MPC to continue its schedule of gradual rate rises
11 June, 2019
With so much taking place in political circles, you could be forgiven for thinking that nothing else of any great significance to the stocks, currency and economic markets was taking place.
Yesterday evening Michael Saunders (he is actually an economist at Citigroup) an ‘external member’ of the Bank of England gave a speech. Here he explained about the MPC’s (Monetary Policy Committee) decision, despite a slowdown in global growth, to continue its schedule of gradual rate rises. We are currently ‘holding fast’ at 0.75% but try not to forget our highs (just after joining the EU) of 17% and our recent lows of 0.25% in 2016. With a forty five year average of 7.51% it becomes clearer how much scope the Bank of England have to try and ‘off-set’ some of the uncertainty brought about by Brexit.
Today we have the release of the ‘Claimant Count Figures’ for the month of June. Whereas these figures were (and to a degree still are) a clear indicator of the benefit claimant to unemployment numbers ratio. Over the past few years, with the Governments’ policy of stopping benefits for claimants ‘at the drop of a hat’ the number has drastically gone down, showing the number of benefit claimants ‘ala’ the unemployment figures reduced dramatically. Unfortunately, there are now thousands of unemployed people who do not have benefits, so thereby are not counted as unemployed and are now living from ‘food banks’. However, the data released today is expected to be up by around 3 thousand to 24.7 thousand just over the predicted 24.2 thousand. Couple this with the high unemployment across most of Europe and the markets will not react too badly to these figures.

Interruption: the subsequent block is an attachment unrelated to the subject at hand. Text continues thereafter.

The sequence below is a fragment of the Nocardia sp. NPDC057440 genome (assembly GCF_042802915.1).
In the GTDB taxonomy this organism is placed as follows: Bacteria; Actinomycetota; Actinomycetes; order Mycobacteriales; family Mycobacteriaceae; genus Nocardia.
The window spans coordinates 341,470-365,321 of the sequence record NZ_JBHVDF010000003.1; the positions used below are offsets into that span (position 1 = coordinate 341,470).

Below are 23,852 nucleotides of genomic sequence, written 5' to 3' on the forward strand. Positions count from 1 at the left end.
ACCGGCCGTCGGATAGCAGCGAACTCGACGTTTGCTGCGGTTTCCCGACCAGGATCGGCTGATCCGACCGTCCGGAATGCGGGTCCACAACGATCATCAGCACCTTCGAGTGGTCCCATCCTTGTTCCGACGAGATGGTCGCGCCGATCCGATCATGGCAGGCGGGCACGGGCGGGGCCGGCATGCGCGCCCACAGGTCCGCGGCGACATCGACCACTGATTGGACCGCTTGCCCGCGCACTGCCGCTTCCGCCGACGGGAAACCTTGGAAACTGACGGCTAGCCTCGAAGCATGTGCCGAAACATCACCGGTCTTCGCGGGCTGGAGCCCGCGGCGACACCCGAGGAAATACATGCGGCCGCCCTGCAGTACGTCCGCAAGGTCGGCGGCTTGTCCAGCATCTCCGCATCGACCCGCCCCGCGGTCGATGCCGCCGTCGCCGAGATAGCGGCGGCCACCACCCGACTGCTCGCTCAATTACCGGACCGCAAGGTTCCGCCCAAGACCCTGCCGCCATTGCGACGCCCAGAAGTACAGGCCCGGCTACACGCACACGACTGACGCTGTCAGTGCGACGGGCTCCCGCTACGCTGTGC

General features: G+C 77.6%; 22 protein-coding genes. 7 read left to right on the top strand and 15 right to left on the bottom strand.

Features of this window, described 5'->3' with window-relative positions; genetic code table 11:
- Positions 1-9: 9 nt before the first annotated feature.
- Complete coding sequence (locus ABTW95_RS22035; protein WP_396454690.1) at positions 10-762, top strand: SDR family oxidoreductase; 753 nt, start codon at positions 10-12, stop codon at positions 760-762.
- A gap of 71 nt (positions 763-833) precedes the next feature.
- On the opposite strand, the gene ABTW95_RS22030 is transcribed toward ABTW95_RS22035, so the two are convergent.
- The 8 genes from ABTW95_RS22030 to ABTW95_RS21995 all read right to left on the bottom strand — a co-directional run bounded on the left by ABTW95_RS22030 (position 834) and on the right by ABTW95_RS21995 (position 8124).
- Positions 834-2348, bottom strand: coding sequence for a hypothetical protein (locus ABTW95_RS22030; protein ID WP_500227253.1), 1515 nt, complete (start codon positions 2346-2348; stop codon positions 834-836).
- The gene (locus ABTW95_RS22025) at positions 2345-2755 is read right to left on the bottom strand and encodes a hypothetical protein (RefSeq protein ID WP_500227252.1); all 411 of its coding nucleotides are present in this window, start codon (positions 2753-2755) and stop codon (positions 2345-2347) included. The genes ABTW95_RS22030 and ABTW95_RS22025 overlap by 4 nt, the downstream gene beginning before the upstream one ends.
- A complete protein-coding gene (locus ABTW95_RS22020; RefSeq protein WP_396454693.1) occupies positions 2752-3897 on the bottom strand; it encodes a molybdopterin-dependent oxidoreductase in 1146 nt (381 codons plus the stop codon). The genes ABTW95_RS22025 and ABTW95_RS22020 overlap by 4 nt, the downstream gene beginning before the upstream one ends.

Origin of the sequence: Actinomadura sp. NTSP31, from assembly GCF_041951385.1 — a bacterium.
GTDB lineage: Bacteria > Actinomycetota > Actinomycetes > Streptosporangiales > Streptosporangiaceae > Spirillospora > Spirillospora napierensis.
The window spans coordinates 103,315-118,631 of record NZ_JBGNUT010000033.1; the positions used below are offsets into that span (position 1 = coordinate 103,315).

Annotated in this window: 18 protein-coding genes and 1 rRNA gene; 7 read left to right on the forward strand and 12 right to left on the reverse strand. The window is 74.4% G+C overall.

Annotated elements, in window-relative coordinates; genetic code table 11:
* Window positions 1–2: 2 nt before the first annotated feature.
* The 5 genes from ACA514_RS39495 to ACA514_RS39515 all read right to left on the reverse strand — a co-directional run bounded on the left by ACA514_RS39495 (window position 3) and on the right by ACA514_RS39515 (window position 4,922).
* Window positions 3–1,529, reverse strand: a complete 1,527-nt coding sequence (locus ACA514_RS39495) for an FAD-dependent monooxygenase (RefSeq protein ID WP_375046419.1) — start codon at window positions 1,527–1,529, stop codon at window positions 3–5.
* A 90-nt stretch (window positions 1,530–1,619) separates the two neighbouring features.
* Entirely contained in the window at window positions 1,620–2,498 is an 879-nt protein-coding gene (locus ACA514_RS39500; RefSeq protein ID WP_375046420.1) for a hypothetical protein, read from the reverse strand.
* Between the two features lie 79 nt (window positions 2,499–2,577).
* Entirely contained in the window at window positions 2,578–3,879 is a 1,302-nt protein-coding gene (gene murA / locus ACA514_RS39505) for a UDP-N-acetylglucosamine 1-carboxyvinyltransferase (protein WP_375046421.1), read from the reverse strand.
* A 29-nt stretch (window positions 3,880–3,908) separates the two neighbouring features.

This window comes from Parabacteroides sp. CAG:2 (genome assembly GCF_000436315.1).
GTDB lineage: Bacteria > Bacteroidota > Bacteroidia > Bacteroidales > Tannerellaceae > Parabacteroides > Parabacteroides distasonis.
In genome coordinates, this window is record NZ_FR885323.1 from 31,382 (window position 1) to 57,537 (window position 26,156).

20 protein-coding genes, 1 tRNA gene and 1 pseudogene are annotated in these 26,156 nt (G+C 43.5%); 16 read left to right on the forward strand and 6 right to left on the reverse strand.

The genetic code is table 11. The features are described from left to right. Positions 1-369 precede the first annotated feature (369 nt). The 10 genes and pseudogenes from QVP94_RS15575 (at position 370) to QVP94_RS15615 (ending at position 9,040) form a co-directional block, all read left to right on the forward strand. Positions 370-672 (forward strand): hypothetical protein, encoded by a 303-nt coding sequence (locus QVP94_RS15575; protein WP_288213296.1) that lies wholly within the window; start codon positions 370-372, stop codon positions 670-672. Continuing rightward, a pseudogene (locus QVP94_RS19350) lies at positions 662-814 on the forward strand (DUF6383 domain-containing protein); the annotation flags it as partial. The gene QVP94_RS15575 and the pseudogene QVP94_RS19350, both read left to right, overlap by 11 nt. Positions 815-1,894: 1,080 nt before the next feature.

Today also sees the UK Average Weekly Earnings Growth figures. These are quarterly figures and a clear indication of the UK’s productivity measured against our output and our ability to trade. This takes a sample from a wide range of industry sectors including: Manufacturing, Hotels and Restaurants, Construction, Finance and Business to name a few.
This includes average weekly pay and also includes bonuses. If we are getting paid more across the board, then we are more productive and strengthening our economy. Only problem is, the figures have been somewhat ‘lean’ in the last few quarters. Consider the quarter measured before the second quarter for 2019 Manufacturing expected to be at 1.9% came in at 1.6% Construction expected 4.8% actual 3.7%
Hotels and Restaurants expected 2.6% actually came in at a disappointing 1.6% (just ask Jamie).
Over the past two decades or so, the rate of pay hit an all-time high of 6.6% in 2007 (that’s the bubble inflating) and an all-time low of -2.6% in March 2009 (and the bubble has popped).
Friday sees a speech by Governor Carney of the Bank of England. This is expected to be a reaffirming of the Banks commitment to steady rate rises.
The markets will respond to any signs of positivity, given by leadership or businesses. It has always been this way and will continue to be. Unfortunately, our leaders are busy auditioning for Deal or No Deal (sorry) the Conservative party leadership. So the markets will continue to move slowly until there is a spark of positivity.
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